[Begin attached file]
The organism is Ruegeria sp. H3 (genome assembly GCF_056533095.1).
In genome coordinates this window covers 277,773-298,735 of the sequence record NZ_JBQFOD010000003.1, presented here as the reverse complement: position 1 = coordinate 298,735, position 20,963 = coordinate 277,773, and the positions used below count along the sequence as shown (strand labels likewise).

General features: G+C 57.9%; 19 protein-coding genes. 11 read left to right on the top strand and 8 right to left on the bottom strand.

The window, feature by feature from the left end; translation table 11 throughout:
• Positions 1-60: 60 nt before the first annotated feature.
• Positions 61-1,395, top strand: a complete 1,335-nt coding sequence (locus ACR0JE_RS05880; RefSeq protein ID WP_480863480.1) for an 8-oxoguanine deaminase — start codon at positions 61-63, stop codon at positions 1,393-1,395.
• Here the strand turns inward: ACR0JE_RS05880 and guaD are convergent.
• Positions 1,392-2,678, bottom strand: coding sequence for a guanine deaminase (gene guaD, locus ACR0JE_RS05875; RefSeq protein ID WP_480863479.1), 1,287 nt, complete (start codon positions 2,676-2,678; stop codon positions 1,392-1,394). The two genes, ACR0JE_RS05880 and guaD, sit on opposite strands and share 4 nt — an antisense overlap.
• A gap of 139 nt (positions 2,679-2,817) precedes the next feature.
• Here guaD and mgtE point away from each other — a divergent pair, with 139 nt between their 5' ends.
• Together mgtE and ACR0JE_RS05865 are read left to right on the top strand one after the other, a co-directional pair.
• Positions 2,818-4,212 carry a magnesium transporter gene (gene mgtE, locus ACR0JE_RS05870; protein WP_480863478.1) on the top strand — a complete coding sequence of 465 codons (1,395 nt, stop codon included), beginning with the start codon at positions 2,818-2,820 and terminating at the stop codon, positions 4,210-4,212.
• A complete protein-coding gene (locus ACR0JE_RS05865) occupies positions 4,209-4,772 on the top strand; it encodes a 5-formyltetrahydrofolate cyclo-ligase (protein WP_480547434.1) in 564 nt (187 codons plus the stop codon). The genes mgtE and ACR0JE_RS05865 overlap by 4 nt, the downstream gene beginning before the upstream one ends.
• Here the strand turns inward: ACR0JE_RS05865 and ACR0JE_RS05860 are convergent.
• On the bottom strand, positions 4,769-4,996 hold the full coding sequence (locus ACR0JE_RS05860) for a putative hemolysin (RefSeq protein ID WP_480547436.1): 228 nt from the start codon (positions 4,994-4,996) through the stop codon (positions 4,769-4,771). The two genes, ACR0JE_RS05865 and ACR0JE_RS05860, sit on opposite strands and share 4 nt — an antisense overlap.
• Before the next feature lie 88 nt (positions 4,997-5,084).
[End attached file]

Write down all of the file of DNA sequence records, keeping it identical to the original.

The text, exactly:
The organism is Ruegeria sp. H3 (genome assembly GCF_056533095.1).
In genome coordinates this window covers 277,773-298,735 of the sequence record NZ_JBQFOD010000003.1, presented here as the reverse complement: position 1 = coordinate 298,735, position 20,963 = coordinate 277,773, and the positions used below count along the sequence as shown (strand labels likewise).

General features: G+C 57.9%; 19 protein-coding genes. 11 read left to right on the top strand and 8 right to left on the bottom strand.

The window, feature by feature from the left end; translation table 11 throughout:
• Positions 1-60: 60 nt before the first annotated feature.
• Positions 61-1,395, top strand: a complete 1,335-nt coding sequence (locus ACR0JE_RS05880; RefSeq protein ID WP_480863480.1) for an 8-oxoguanine deaminase — start codon at positions 61-63, stop codon at positions 1,393-1,395.
• Here the strand turns inward: ACR0JE_RS05880 and guaD are convergent.
• Positions 1,392-2,678, bottom strand: coding sequence for a guanine deaminase (gene guaD, locus ACR0JE_RS05875; RefSeq protein ID WP_480863479.1), 1,287 nt, complete (start codon positions 2,676-2,678; stop codon positions 1,392-1,394). The two genes, ACR0JE_RS05880 and guaD, sit on opposite strands and share 4 nt — an antisense overlap.
• A gap of 139 nt (positions 2,679-2,817) precedes the next feature.
• Here guaD and mgtE point away from each other — a divergent pair, with 139 nt between their 5' ends.
• Together mgtE and ACR0JE_RS05865 are read left to right on the top strand one after the other, a co-directional pair.
• Positions 2,818-4,212 carry a magnesium transporter gene (gene mgtE, locus ACR0JE_RS05870; protein WP_480863478.1) on the top strand — a complete coding sequence of 465 codons (1,395 nt, stop codon included), beginning with the start codon at positions 2,818-2,820 and terminating at the stop codon, positions 4,210-4,212.
• A complete protein-coding gene (locus ACR0JE_RS05865) occupies positions 4,209-4,772 on the top strand; it encodes a 5-formyltetrahydrofolate cyclo-ligase (protein WP_480547434.1) in 564 nt (187 codons plus the stop codon). The genes mgtE and ACR0JE_RS05865 overlap by 4 nt, the downstream gene beginning before the upstream one ends.
• Here the strand turns inward: ACR0JE_RS05865 and ACR0JE_RS05860 are convergent.
• On the bottom strand, positions 4,769-4,996 hold the full coding sequence (locus ACR0JE_RS05860) for a putative hemolysin (RefSeq protein ID WP_480547436.1): 228 nt from the start codon (positions 4,994-4,996) through the stop codon (positions 4,769-4,771). The two genes, ACR0JE_RS05865 and ACR0JE_RS05860, sit on opposite strands and share 4 nt — an antisense overlap.
• Before the next feature lie 88 nt (positions 4,997-5,084).